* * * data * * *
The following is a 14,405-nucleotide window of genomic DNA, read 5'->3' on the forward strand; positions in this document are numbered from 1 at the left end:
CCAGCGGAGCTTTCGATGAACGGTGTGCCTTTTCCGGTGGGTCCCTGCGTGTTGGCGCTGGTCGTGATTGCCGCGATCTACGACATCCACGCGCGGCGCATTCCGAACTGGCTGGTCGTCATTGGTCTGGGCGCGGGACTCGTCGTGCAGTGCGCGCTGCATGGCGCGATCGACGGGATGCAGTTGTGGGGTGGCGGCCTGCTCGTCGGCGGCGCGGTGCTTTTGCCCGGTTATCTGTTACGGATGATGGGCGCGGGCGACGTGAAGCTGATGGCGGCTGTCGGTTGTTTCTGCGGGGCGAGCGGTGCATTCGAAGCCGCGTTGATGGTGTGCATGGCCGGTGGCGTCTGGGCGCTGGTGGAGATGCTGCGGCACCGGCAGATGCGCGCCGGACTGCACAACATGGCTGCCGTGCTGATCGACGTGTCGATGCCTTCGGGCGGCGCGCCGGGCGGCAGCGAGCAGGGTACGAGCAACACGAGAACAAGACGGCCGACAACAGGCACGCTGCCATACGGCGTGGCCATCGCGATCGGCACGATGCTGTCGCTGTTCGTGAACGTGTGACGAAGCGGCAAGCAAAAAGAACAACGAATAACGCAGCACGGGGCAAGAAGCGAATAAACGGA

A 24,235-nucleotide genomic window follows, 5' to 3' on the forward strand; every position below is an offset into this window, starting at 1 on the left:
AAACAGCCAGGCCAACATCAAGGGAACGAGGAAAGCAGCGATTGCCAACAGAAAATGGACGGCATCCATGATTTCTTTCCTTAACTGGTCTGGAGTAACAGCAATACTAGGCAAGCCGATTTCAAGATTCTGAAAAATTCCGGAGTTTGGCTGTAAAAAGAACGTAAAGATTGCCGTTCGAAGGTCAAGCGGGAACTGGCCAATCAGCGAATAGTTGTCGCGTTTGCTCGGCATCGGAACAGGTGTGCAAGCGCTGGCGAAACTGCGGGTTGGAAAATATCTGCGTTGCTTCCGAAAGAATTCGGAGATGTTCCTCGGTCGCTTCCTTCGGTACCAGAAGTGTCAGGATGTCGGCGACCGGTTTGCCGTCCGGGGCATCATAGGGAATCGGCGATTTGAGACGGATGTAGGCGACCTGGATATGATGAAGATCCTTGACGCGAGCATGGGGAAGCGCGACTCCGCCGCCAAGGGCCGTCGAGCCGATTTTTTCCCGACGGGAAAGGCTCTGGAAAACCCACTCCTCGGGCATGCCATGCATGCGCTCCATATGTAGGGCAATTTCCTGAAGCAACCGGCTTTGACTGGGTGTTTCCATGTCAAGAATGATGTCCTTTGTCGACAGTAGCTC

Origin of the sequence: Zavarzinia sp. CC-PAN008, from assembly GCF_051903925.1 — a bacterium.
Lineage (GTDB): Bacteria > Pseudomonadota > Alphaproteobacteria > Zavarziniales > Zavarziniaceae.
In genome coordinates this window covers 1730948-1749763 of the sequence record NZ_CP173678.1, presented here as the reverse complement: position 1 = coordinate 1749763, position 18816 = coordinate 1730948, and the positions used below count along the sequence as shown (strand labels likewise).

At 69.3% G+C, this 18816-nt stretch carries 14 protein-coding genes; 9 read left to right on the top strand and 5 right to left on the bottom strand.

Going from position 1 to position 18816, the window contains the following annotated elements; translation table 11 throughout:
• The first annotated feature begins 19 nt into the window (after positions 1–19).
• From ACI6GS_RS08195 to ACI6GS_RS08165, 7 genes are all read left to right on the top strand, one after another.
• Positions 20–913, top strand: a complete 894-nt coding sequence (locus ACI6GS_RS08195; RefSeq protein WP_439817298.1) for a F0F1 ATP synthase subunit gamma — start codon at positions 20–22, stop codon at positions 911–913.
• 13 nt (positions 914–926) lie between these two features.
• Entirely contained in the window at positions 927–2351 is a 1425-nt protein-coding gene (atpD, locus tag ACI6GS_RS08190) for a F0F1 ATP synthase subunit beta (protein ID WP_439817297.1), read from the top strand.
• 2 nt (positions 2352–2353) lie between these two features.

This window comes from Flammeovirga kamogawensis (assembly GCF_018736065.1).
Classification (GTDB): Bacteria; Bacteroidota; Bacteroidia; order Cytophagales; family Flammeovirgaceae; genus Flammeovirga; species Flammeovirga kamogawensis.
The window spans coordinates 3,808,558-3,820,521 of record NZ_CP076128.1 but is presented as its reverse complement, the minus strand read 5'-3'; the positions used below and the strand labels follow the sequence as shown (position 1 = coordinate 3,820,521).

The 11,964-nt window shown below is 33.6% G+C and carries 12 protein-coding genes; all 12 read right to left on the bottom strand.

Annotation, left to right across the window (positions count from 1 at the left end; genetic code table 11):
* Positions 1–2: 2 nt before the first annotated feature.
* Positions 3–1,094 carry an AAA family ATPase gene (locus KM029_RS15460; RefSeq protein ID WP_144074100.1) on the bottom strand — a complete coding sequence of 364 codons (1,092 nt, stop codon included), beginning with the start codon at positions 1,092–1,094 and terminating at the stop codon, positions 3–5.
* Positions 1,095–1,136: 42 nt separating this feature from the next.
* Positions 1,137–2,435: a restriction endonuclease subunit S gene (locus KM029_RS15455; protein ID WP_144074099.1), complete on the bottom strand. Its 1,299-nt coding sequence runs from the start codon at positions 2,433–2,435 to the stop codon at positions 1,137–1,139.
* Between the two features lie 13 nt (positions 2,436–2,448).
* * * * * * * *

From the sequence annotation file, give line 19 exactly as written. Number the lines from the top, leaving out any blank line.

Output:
The 11,964-nt window shown below is 33.6% G+C and carries 12 protein-coding genes; all 12 read right to left on the bottom strand.